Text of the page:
Interior of Christ Church, Dalbeattie

The interior of Christ Church has a simple white-painted plaster finish, with the granite of windows and archways left exposed as a decorative effect, writes Richard Edkins. Most of the furnishings are the results of donations and bequests, admittedly more appropriate to a larger congregation than now makes use of the building. The oldest item is definitely the Font, a simple hexagonal basin of polished granite on a pedestal and a stepped base. Whilst evidence is slight, the Font may have been an 1870s gift from Shearers’ granite polishing yard. Certainly, it links the founders of Christ Church to the baptisms of future worshippers.

The next oldest item of furniture is probably the 1887 wooden lectern, presented to the Church by a former Dalbeattie resident, Thomas Walton Campbell, then Churchwarden of All Saints’ Episcopal Church in the Swiss town of Vevey, Lake Geneva. Whilst there has been an organ in the Church since 1882, the present one is a Solway Organ installed in 1960, and kept in good repair.

Two chairs in the Sanctuary were gifted in 1904 by the Morris family, in memory of Reginald Yates Morris, Royal Scots Fusiliers. The Morris family also presented an unusual Bible, a gift to Mrs. Fanny Morris from residents of her home town on her marriage day in 1865.

The pews are a mixture of 1920s and more recent 1960s designs. The choir stalls are a family memorial to Sergeant-Pilot G.J. McFadyean, RAFVR who died in the Second World War, and to his father Kenneth McFadyean, who died in 1965.

The Pollock family paid for the stained glass windows and the pulpit, three of the most pleasant ornaments of the Church.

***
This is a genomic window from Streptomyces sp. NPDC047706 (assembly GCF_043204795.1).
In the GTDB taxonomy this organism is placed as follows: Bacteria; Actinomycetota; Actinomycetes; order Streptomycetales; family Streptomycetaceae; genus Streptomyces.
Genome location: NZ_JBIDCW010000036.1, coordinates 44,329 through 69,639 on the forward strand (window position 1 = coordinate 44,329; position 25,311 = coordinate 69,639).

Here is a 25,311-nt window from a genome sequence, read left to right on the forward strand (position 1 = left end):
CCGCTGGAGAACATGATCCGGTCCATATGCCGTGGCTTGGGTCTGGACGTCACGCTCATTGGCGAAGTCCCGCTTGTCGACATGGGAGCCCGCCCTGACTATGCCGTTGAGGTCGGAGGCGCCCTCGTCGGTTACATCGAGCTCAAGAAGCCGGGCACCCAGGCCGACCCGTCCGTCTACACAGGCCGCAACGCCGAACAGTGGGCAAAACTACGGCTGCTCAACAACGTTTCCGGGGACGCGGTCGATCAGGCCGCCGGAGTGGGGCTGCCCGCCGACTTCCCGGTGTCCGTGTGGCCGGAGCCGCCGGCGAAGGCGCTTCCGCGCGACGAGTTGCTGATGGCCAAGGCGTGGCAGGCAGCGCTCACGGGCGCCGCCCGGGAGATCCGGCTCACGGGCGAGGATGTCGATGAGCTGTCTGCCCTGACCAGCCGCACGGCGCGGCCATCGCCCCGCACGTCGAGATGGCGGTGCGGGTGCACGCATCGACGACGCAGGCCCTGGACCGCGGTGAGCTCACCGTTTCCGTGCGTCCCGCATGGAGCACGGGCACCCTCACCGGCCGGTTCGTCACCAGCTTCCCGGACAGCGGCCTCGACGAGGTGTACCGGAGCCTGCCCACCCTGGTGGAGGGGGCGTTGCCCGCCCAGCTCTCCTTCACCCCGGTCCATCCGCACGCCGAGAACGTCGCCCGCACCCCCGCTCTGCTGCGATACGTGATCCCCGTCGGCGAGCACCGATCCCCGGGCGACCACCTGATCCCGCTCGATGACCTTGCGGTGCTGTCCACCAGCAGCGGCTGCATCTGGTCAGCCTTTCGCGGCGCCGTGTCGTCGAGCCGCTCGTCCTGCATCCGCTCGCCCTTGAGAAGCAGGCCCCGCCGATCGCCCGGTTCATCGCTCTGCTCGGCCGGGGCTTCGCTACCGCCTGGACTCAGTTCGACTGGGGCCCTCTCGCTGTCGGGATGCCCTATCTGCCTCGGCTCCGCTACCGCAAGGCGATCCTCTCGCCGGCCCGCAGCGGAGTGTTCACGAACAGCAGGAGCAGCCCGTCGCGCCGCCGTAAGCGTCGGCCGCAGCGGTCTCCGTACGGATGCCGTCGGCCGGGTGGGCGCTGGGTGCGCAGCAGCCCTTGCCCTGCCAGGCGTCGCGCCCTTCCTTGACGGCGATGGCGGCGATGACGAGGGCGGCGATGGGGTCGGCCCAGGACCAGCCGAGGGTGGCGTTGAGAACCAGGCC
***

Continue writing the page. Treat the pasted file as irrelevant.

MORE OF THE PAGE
• One window, to the right hand side of the Sanctuary is of a warrior angel (possibly St. Michael).
  • Its partner on the left hand side of the Sanctuary shows the Virgin Mary, her heart pierced by a sword.
  • The Major Pollock memorial window to the right of the lectern has two coats of arms, and both are in memory of Major General J.A.H. Pollock, who saw service in the Punjab Frontier Force.  He used to sit in the front pew, regularly reading the lesson, and the windows were donated by his son, Eric, then resident in Switzerland. His wife was a distinguished member of the British Red Cross Society.

Two of the Priests-in-Charge are commemorated by furnishings in the Church. Special collections paid for brass plate remembering Reverend Alfred Bromley (in charge 1913-1918), and for the Litany Desk (a kind of prayer stool) dedicated to the Reverend William Watson (in charge 1923-1939). The 1947 Vestry Accounts revealed that the Litany Desk was bought from Messrs. Wipple for 26 Pounds 6 shillings and 6 pence.

© Copyright Richard Edkins 1997.

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